Fantin’s extensive thesis of avoidance and its socio-spatial implications for design can be extrapolated to other groups observing kinship rules. For example, particular behaviours regulate relationships between men and their mothers-in-law and women and their brothers. Both “poison relations” and sorcery can form important design considerations. Sorcery can have a debilitating and stressful effect on house residents, specifically in terms of the location of wet areas. If these are removed from the main house, people become highly concerned with monitoring access to personal belongings and ablutions that might be obtained to perform sorcery. Movement at night, especially for children, is restricted due to beliefs about malevolent spirits. As a result, people often prefer not to have toilets and showers remotely located. This is one of the key contradictions to the National Indigenous Housing Guide and Environmental Health Standards for remote-area housing in the Northern Territory, although separated wet areas are not rejected by all. These beliefs are not restricted to the Yolngu; they occur in varying degrees across the continent. Within my own community, the Dyirbal, beliefs about unseen spirits affect camping behaviour, nocturnal movement and the occupation of housing.
Keys’ study concerns ritualized mourning and the pervading presence of multifaceted sorry camps at Yuendumu. These camps were used more than other traditional camp forms. The occupation of mortuary camps peaks due to the death of a housing resident, when mourners temporarily reside in jilimi, with the need dwindling as occupants return to their houses over a period of weeks and months. The relocation to self-constructed architecture by mourners is not a dismal proposition. However, it was necessitated by the absence of other alternative accommodation, stressing the limited available vegetation resources and increasing the reliance on imported building materials. Again there are similarities with other communities. When a member of the Dyirbal community at Murray Upper dies, they are buried with all their possessions, regardless of economic value – for example, boat, television or VCR. This largely relates to the overriding belief of the connectedness of the seen and unseen worlds, along with the desire to break any connection between the deceased and the living.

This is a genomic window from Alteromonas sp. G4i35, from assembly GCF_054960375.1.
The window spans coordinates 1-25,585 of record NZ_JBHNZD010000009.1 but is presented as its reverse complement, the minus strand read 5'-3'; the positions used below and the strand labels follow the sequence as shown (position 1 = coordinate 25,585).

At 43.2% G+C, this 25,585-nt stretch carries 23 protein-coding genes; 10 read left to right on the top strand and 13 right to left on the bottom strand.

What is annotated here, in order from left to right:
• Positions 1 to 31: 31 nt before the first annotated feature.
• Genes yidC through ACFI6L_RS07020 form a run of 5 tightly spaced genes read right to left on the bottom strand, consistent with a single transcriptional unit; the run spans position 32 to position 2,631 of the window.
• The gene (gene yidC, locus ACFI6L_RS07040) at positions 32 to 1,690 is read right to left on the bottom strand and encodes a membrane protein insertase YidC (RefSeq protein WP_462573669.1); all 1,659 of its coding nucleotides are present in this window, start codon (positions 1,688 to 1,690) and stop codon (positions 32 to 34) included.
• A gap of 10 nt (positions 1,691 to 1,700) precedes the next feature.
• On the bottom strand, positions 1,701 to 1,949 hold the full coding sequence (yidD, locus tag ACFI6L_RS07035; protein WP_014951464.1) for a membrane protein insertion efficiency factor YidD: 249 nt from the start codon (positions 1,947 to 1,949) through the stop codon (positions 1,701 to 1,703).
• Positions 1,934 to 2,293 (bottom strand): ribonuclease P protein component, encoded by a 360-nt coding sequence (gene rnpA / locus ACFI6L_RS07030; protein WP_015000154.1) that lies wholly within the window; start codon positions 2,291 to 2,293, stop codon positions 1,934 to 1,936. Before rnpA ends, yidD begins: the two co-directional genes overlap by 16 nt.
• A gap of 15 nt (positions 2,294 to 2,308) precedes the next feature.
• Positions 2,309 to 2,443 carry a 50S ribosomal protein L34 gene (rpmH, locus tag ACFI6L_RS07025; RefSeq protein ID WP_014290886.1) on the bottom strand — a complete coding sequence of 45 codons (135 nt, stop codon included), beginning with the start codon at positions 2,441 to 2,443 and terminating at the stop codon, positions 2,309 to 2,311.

Elsewhere Keys has presented significant research findings about connections between Warlpiri ancestral dreaming and sleeping orientation, which permits receptivity for “good dreams” and wards off sickness. The preference to orientate jilimi structures on an east–west alignment is counter to much of the climatically responsive requirements taught in architectural environmental science for the southern hemisphere.
Environmental Health Design
Environmental health design, the second paradigm, emerged from the Nganampa Health Council in Alice Springs, which services the Anangu Pitjantjatjara homelands in the north-west of South Australia. Between 1986 and 1987, Nganampa, in conjunction with the South Australian Government, sponsored a review of environmental and public health in these homelands. The resulting document has become known as the UPK Report. In this, architect Paul Pholeros combined his skills with those of doctor Paul Torzillo and anthropologist Steph Rainow to develop an understanding of the critical relationships between poor Aboriginal health and housing technology performance. A seminal, similarly multidisciplinary project, involving an architect and a doctor, was carried out at Wilcannia around 1974–75 by architect Ken George.